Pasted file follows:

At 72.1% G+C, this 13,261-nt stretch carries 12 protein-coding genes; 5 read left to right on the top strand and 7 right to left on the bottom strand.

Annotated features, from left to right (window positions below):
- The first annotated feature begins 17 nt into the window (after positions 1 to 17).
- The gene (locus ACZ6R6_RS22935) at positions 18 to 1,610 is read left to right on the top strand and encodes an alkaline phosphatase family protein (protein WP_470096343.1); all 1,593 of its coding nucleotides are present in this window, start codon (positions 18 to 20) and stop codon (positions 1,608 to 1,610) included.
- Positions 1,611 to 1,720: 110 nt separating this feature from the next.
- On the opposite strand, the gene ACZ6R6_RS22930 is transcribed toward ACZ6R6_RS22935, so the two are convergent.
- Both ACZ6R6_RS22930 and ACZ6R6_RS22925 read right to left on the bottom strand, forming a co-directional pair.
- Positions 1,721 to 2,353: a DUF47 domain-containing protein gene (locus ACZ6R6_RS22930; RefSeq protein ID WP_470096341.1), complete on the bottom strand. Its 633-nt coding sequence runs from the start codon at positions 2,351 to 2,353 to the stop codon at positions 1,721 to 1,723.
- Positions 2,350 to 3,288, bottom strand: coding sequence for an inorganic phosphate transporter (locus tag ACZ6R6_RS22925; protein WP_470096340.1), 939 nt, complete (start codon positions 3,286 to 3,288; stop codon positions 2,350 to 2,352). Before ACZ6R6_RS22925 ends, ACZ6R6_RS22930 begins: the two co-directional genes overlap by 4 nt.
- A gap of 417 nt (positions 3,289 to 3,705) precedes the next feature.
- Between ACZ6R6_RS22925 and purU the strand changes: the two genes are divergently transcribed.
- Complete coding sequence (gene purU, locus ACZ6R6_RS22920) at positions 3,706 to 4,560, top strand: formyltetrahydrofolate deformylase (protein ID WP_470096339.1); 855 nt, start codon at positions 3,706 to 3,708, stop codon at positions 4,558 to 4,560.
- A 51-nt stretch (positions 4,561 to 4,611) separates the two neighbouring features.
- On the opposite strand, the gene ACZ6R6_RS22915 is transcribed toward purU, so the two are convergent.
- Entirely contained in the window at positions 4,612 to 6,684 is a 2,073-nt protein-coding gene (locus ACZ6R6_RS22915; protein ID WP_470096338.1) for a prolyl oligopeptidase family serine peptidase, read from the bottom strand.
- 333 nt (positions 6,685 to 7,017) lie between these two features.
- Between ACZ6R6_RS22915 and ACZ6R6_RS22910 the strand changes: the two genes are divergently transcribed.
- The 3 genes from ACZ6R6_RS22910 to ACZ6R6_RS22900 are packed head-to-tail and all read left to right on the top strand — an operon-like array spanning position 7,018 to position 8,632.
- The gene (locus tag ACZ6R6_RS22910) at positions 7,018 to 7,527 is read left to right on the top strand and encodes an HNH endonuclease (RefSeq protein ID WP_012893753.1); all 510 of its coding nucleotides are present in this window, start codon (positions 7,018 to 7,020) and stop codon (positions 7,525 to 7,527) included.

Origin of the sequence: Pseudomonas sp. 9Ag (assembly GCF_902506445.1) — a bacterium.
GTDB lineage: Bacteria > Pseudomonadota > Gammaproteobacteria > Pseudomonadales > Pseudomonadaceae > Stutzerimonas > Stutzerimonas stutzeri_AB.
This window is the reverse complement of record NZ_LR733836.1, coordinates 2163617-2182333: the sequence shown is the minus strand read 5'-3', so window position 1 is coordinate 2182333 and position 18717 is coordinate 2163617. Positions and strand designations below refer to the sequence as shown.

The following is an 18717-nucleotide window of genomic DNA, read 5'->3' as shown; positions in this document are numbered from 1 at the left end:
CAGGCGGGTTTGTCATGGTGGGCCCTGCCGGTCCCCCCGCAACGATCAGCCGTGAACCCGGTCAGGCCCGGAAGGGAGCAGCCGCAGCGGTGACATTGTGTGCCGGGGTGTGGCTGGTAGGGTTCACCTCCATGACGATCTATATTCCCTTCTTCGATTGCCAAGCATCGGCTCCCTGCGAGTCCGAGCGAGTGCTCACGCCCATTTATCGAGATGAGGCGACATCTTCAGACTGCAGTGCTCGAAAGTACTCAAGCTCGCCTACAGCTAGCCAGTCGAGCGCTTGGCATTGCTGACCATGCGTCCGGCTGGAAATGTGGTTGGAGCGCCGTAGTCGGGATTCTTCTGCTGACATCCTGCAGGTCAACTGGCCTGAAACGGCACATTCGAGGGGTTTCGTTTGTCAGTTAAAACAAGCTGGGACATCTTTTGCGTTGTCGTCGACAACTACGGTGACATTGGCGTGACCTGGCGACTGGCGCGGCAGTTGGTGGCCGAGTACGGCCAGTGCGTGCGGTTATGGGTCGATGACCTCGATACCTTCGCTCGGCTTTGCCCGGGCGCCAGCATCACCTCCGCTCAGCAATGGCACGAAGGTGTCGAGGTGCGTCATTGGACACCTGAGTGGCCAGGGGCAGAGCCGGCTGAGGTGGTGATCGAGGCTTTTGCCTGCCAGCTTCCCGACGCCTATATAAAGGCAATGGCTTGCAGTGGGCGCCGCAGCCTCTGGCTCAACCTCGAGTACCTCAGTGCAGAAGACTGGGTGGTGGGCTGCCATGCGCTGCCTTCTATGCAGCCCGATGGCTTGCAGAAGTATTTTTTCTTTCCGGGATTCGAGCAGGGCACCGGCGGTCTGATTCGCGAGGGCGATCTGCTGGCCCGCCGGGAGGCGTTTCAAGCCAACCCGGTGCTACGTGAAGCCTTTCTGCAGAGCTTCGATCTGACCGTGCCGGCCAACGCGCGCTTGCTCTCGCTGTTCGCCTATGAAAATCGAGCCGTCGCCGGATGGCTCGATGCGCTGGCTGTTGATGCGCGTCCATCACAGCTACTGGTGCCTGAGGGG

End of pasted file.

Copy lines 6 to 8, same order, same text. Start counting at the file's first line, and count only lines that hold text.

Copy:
- On the opposite strand, the gene ACZ6R6_RS22930 is transcribed toward ACZ6R6_RS22935, so the two are convergent.
- Both ACZ6R6_RS22930 and ACZ6R6_RS22925 read right to left on the bottom strand, forming a co-directional pair.
- Positions 1,721 to 2,353: a DUF47 domain-containing protein gene (locus ACZ6R6_RS22930; RefSeq protein ID WP_470096341.1), complete on the bottom strand. Its 633-nt coding sequence runs from the start codon at positions 2,351 to 2,353 to the stop codon at positions 1,721 to 1,723.